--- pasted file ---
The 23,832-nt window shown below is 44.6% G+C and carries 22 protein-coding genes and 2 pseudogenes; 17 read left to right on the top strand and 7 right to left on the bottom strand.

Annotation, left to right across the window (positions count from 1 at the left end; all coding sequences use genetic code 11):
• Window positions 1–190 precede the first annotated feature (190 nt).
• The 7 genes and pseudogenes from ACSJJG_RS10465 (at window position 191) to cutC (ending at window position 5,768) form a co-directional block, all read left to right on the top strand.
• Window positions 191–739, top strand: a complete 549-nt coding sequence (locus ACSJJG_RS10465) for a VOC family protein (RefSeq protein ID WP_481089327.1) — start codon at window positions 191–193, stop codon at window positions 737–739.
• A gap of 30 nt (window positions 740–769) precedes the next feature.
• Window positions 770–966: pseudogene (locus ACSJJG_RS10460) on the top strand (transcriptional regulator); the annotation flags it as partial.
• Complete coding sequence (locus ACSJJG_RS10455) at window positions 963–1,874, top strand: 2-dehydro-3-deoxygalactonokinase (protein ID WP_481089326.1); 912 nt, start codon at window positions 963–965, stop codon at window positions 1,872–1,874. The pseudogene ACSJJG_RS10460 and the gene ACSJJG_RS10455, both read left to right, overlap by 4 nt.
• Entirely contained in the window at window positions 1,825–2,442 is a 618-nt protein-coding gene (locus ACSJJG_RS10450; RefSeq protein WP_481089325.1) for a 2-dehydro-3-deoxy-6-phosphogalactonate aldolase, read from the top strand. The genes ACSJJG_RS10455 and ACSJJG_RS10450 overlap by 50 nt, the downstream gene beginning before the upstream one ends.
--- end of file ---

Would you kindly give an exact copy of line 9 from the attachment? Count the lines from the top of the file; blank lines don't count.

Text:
• Entirely contained in the window at window positions 1,825–2,442 is a 618-nt protein-coding gene (locus ACSJJG_RS10450; RefSeq protein WP_481089325.1) for a 2-dehydro-3-deoxy-6-phosphogalactonate aldolase, read from the top strand. The genes ACSJJG_RS10455 and ACSJJG_RS10450 overlap by 50 nt, the downstream gene beginning before the upstream one ends.